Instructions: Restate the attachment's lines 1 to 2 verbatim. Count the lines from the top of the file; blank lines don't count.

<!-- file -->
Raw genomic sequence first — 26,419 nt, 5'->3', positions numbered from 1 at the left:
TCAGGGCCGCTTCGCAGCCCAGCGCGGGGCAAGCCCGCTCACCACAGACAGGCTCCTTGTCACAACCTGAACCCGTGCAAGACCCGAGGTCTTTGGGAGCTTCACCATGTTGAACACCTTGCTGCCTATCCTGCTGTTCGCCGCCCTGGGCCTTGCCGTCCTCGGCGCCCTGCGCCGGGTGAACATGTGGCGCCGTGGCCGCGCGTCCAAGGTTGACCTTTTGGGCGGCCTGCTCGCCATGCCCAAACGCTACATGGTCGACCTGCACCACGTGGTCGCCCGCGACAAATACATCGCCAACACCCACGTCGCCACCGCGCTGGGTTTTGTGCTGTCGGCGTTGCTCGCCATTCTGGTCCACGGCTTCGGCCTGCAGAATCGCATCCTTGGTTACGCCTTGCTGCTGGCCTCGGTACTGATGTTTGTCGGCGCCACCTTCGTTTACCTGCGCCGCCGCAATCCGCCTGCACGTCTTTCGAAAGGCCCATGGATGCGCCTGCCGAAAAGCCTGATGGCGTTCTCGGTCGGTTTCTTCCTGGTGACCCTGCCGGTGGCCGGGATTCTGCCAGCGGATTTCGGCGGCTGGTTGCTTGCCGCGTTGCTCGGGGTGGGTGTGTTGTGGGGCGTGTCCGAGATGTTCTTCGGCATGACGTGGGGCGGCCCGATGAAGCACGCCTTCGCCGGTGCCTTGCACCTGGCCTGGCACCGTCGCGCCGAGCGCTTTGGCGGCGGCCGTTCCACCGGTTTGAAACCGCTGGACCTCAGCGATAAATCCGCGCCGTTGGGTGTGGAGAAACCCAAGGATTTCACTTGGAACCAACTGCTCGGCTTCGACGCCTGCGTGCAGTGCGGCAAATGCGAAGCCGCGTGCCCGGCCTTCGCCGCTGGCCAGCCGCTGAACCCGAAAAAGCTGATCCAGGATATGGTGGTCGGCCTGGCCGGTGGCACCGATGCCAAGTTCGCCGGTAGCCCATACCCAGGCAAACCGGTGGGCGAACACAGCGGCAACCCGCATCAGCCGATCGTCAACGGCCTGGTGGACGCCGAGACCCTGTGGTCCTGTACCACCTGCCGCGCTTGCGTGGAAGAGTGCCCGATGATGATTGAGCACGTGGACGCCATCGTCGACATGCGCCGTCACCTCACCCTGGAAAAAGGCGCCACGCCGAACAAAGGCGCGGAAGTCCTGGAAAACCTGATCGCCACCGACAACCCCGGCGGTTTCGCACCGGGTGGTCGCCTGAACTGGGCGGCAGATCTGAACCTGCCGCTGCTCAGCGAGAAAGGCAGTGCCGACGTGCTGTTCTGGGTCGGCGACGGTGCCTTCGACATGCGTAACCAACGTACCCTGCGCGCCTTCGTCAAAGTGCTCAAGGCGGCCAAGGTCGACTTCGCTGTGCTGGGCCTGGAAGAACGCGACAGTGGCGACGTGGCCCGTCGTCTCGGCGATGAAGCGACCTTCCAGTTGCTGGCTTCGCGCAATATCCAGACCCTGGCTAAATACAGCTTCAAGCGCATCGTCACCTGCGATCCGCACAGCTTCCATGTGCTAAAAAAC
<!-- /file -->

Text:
Raw genomic sequence first — 26,419 nt, 5'->3', positions numbered from 1 at the left:
TCAGGGCCGCTTCGCAGCCCAGCGCGGGGCAAGCCCGCTCACCACAGACAGGCTCCTTGTCACAACCTGAACCCGTGCAAGACCCGAGGTCTTTGGGAGCTTCACCATGTTGAACACCTTGCTGCCTATCCTGCTGTTCGCCGCCCTGGGCCTTGCCGTCCTCGGCGCCCTGCGCCGGGTGAACATGTGGCGCCGTGGCCGCGCGTCCAAGGTTGACCTTTTGGGCGGCCTGCTCGCCATGCCCAAACGCTACATGGTCGACCTGCACCACGTGGTCGCCCGCGACAAATACATCGCCAACACCCACGTCGCCACCGCGCTGGGTTTTGTGCTGTCGGCGTTGCTCGCCATTCTGGTCCACGGCTTCGGCCTGCAGAATCGCATCCTTGGTTACGCCTTGCTGCTGGCCTCGGTACTGATGTTTGTCGGCGCCACCTTCGTTTACCTGCGCCGCCGCAATCCGCCTGCACGTCTTTCGAAAGGCCCATGGATGCGCCTGCCGAAAAGCCTGATGGCGTTCTCGGTCGGTTTCTTCCTGGTGACCCTGCCGGTGGCCGGGATTCTGCCAGCGGATTTCGGCGGCTGGTTGCTTGCCGCGTTGCTCGGGGTGGGTGTGTTGTGGGGCGTGTCCGAGATGTTCTTCGGCATGACGTGGGGCGGCCCGATGAAGCACGCCTTCGCCGGTGCCTTGCACCTGGCCTGGCACCGTCGCGCCGAGCGCTTTGGCGGCGGCCGTTCCACCGGTTTGAAACCGCTGGACCTCAGCGATAAATCCGCGCCGTTGGGTGTGGAGAAACCCAAGGATTTCACTTGGAACCAACTGCTCGGCTTCGACGCCTGCGTGCAGTGCGGCAAATGCGAAGCCGCGTGCCCGGCCTTCGCCGCTGGCCAGCCGCTGAACCCGAAAAAGCTGATCCAGGATATGGTGGTCGGCCTGGCCGGTGGCACCGATGCCAAGTTCGCCGGTAGCCCATACCCAGGCAAACCGGTGGGCGAACACAGCGGCAACCCGCATCAGCCGATCGTCAACGGCCTGGTGGACGCCGAGACCCTGTGGTCCTGTACCACCTGCCGCGCTTGCGTGGAAGAGTGCCCGATGATGATTGAGCACGTGGACGCCATCGTCGACATGCGCCGTCACCTCACCCTGGAAAAAGGCGCCACGCCGAACAAAGGCGCGGAAGTCCTGGAAAACCTGATCGCCACCGACAACCCCGGCGGTTTCGCACCGGGTGGTCGCCTGAACTGGGCGGCAGATCTGAACCTGCCGCTGCTCAGCGAGAAAGGCAGTGCCGACGTGCTGTTCTGGGTCGGCGACGGTGCCTTCGACATGCGTAACCAACGTACCCTGCGCGCCTTCGTCAAAGTGCTCAAGGCGGCCAAGGTCGACTTCGCTGTGCTGGGCCTGGAAGAACGCGACAGTGGCGACGTGGCCCGTCGTCTCGGCGATGAAGCGACCTTCCAGTTGCTGGCTTCGCGCAATATCCAGACCCTGGCTAAATACAGCTTCAAGCGCATCGTCACCTGCGATCCGCACAGCTTCCATGTGCTAAAAAAC